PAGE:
The Journal of Health, Population and Nutrition
Vol. 29, No. 6, 2011, pp. 593-604
Bioline Code: hn11074
Full paper language: English
Document type: Research Article
Document available free of charge
The Journal of Health, Population and Nutrition, Vol. 29, No. 6, 2011, pp. 593-604
© Copyright 2011 - Journal of Health Population and Nutrition
Inconsistent Effects of Iron-Folic Acid and/or Zinc Supplementation on the Cognitive Development of Infants|
Siegel, Emily H.; Kordas, Katarzyna; Stoltzfus, Rebecca J.; Katz, Joanne; Khatry, Subarna K.; LeClerq, Steven C. & Tielsch, James M.
Despite concerns over the neurocognitive effects of micronutrient deficiencies in infancy, few studies have examined the effects of micronutrient supplementation on specific cognitive indicators. This study investigated, in 2002, the effects of iron-folic acid and/or zinc supplementation on the results of Fagan Test of Infant Intelligence (FTII) and the A-not-B Task of executive functioning among 367 Nepali infants living in Sarlahi district. Infants were enrolled in a cluster-randomized, placebo-controlled clinical trial of daily supplementation with 5 mg of zinc, 6.25 mg of iron with 25 µg of folic acid, or zinc-iron-folic acid, or placebo. These were tested on both the tasks using five indicators of information processing: preference for novelty (FTII), fixation duration (FTII), accelerated performance (≥85% correct; A-not-B), deteriorated performance (<75% correct and >1 error on repeat-following-correct trails; A-not-B), and the A-not-B error (A-not-B). At 39 and 52 weeks, 247 and 333 infants respectively attempted the cognitive tests; 213 made an attempt to solve both the tests. The likelihood of females completing the A-not-B Task was lower compared to males when cluster randomization was controlled [odds ratio=0.67; 95% confidence interval 0.46-0.97; p<0.05]. All of the five cognitive outcomes were modelled in linear and logistic regression. The results were not consistent across either the testing sessions or the information-processing indicators. Neither the combined nor the individual micronutrient supplements improved the performance on the FTII or the A-not-B Task (p>0.05). These findings suggest that broader interventions (both in terms of scope and duration) are needed for infants who face many biological and social stressors.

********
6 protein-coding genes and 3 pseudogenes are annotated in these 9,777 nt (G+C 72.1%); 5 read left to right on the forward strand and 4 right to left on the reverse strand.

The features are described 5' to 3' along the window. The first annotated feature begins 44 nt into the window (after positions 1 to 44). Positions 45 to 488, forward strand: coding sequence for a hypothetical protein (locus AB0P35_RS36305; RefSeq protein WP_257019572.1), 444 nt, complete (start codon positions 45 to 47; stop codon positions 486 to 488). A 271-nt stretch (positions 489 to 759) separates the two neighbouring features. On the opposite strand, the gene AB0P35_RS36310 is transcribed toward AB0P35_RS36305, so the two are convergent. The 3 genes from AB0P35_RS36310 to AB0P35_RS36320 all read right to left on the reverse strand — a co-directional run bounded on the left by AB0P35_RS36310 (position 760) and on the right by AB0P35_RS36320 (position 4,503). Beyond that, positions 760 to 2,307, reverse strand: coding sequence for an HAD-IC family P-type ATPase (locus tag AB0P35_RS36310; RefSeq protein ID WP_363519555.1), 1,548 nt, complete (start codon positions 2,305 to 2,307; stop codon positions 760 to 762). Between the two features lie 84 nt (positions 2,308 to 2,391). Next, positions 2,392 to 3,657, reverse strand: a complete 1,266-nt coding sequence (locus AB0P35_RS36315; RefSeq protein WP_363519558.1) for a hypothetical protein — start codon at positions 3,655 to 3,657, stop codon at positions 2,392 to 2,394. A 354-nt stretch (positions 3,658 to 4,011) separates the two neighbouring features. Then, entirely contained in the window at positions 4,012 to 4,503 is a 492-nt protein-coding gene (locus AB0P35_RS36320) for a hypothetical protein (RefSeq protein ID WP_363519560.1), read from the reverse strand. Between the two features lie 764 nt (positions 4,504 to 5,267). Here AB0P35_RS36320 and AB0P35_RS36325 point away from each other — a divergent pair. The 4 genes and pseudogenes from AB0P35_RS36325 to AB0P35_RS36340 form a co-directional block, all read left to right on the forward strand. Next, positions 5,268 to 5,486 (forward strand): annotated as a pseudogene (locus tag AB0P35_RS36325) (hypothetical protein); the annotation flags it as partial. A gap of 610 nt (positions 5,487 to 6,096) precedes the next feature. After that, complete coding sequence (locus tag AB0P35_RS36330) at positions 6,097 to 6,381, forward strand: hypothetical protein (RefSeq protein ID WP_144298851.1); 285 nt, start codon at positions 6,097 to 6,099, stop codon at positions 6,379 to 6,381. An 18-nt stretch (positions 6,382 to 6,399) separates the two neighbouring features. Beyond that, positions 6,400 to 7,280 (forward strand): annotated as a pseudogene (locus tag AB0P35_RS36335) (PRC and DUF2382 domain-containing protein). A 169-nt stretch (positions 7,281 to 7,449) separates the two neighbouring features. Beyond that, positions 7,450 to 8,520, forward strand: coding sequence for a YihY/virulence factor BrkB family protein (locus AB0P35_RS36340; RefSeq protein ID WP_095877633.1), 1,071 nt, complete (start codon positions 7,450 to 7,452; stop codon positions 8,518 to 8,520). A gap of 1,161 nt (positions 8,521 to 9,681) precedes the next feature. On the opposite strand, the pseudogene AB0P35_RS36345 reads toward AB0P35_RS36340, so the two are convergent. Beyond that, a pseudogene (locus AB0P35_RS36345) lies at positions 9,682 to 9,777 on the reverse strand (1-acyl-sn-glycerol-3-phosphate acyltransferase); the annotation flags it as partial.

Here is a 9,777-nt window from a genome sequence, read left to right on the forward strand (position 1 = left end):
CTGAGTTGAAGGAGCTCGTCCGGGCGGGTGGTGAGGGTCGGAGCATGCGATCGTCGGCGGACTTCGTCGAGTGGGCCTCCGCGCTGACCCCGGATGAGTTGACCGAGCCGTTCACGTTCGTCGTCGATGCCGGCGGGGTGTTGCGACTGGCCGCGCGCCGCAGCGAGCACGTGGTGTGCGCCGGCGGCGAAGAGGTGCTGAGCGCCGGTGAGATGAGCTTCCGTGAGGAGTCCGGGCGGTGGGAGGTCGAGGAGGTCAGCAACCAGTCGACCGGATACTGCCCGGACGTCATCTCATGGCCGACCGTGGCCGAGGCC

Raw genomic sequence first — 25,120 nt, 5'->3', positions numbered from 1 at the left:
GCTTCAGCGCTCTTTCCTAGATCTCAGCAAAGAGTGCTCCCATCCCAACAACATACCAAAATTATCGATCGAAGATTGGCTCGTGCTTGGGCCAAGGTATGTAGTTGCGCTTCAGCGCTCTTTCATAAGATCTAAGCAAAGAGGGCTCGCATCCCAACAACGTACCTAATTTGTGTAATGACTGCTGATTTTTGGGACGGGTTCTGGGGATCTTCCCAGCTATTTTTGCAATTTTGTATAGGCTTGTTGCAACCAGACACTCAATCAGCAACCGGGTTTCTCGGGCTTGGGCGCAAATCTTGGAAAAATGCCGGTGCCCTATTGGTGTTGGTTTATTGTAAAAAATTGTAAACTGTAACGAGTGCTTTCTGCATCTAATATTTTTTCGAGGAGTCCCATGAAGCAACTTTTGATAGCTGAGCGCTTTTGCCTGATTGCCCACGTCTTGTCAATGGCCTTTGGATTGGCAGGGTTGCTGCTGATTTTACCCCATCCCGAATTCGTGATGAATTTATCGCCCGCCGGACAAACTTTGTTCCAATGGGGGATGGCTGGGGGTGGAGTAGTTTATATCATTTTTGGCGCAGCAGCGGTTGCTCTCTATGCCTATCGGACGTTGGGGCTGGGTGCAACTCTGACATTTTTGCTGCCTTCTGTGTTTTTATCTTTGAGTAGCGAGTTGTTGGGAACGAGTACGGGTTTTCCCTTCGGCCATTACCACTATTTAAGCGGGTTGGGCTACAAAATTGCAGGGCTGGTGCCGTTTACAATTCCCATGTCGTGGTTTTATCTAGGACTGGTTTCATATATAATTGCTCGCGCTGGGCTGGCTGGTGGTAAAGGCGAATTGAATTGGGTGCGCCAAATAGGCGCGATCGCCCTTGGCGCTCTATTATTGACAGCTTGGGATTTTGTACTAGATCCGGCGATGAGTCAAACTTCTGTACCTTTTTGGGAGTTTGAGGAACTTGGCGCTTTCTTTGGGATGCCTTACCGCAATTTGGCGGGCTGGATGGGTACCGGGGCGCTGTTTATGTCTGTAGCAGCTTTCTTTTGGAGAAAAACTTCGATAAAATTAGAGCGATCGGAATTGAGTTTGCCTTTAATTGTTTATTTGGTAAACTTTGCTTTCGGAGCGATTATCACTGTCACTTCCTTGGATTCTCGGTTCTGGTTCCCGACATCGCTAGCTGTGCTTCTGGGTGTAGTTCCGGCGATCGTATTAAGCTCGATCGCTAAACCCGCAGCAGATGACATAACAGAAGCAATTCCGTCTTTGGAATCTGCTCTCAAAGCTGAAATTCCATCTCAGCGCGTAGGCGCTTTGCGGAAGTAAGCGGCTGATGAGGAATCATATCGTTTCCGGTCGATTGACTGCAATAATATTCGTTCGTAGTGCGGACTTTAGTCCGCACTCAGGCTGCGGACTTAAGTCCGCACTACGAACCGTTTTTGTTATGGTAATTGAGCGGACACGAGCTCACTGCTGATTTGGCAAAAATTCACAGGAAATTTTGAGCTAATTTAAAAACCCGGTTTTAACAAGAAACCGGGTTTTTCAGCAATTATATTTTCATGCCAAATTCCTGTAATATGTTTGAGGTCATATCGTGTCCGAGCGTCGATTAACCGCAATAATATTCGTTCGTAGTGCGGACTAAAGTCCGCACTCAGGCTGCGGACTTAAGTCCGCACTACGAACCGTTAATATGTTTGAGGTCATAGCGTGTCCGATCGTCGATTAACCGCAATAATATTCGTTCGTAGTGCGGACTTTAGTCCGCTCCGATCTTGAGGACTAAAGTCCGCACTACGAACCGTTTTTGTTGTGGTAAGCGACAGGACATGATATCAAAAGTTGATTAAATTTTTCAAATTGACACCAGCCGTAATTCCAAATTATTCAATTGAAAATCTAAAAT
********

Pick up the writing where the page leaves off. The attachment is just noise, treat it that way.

Cognition; Cognitive development; Folic acid; Infant; Information processing; Iron; Micronutrients; Zinc; Nepal
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